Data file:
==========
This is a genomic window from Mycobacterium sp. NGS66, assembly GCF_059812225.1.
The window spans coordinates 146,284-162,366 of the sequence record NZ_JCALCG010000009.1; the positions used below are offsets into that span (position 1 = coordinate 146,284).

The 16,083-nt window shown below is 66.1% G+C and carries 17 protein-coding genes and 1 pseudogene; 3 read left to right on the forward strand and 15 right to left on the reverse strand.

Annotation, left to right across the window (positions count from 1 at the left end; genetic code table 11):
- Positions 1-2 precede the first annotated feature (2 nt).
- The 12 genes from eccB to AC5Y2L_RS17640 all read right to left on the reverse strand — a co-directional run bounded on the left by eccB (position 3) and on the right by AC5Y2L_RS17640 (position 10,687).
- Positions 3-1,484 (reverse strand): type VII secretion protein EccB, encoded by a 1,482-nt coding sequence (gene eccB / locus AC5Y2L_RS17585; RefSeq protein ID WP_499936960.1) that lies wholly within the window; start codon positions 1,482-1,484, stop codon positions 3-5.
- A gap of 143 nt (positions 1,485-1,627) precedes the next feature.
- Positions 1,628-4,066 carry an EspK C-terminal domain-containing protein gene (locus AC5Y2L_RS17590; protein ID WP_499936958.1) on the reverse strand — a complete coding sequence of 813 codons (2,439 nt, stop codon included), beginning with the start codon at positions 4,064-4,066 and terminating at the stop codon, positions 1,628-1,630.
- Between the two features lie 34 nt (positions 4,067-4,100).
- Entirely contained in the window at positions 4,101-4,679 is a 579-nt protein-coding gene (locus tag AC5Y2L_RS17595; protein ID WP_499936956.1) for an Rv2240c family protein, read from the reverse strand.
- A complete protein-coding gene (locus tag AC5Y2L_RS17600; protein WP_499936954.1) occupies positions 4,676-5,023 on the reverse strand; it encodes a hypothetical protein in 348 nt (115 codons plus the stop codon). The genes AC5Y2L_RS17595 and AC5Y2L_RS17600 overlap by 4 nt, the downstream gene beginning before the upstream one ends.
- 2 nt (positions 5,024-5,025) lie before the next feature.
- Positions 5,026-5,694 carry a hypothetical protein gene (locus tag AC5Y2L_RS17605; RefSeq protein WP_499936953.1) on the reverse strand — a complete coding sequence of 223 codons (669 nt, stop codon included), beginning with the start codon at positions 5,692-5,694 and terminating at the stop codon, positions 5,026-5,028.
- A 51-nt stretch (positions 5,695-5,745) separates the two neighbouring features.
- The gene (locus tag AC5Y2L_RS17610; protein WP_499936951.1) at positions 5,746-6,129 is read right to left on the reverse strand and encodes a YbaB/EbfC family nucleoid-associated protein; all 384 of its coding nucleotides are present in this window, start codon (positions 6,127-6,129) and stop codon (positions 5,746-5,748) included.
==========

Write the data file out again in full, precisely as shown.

This is a genomic window from Mycobacterium sp. NGS66, assembly GCF_059812225.1.
The window spans coordinates 146,284-162,366 of the sequence record NZ_JCALCG010000009.1; the positions used below are offsets into that span (position 1 = coordinate 146,284).

The 16,083-nt window shown below is 66.1% G+C and carries 17 protein-coding genes and 1 pseudogene; 3 read left to right on the forward strand and 15 right to left on the reverse strand.

Annotation, left to right across the window (positions count from 1 at the left end; genetic code table 11):
- Positions 1-2 precede the first annotated feature (2 nt).
- The 12 genes from eccB to AC5Y2L_RS17640 all read right to left on the reverse strand — a co-directional run bounded on the left by eccB (position 3) and on the right by AC5Y2L_RS17640 (position 10,687).
- Positions 3-1,484 (reverse strand): type VII secretion protein EccB, encoded by a 1,482-nt coding sequence (gene eccB / locus AC5Y2L_RS17585; RefSeq protein ID WP_499936960.1) that lies wholly within the window; start codon positions 1,482-1,484, stop codon positions 3-5.
- A gap of 143 nt (positions 1,485-1,627) precedes the next feature.
- Positions 1,628-4,066 carry an EspK C-terminal domain-containing protein gene (locus AC5Y2L_RS17590; protein ID WP_499936958.1) on the reverse strand — a complete coding sequence of 813 codons (2,439 nt, stop codon included), beginning with the start codon at positions 4,064-4,066 and terminating at the stop codon, positions 1,628-1,630.
- Between the two features lie 34 nt (positions 4,067-4,100).
- Entirely contained in the window at positions 4,101-4,679 is a 579-nt protein-coding gene (locus tag AC5Y2L_RS17595; protein ID WP_499936956.1) for an Rv2240c family protein, read from the reverse strand.
- A complete protein-coding gene (locus tag AC5Y2L_RS17600; protein WP_499936954.1) occupies positions 4,676-5,023 on the reverse strand; it encodes a hypothetical protein in 348 nt (115 codons plus the stop codon). The genes AC5Y2L_RS17595 and AC5Y2L_RS17600 overlap by 4 nt, the downstream gene beginning before the upstream one ends.
- 2 nt (positions 5,024-5,025) lie before the next feature.
- Positions 5,026-5,694 carry a hypothetical protein gene (locus tag AC5Y2L_RS17605; RefSeq protein WP_499936953.1) on the reverse strand — a complete coding sequence of 223 codons (669 nt, stop codon included), beginning with the start codon at positions 5,692-5,694 and terminating at the stop codon, positions 5,026-5,028.
- A 51-nt stretch (positions 5,695-5,745) separates the two neighbouring features.
- The gene (locus tag AC5Y2L_RS17610; protein WP_499936951.1) at positions 5,746-6,129 is read right to left on the reverse strand and encodes a YbaB/EbfC family nucleoid-associated protein; all 384 of its coding nucleotides are present in this window, start codon (positions 6,127-6,129) and stop codon (positions 5,746-5,748) included.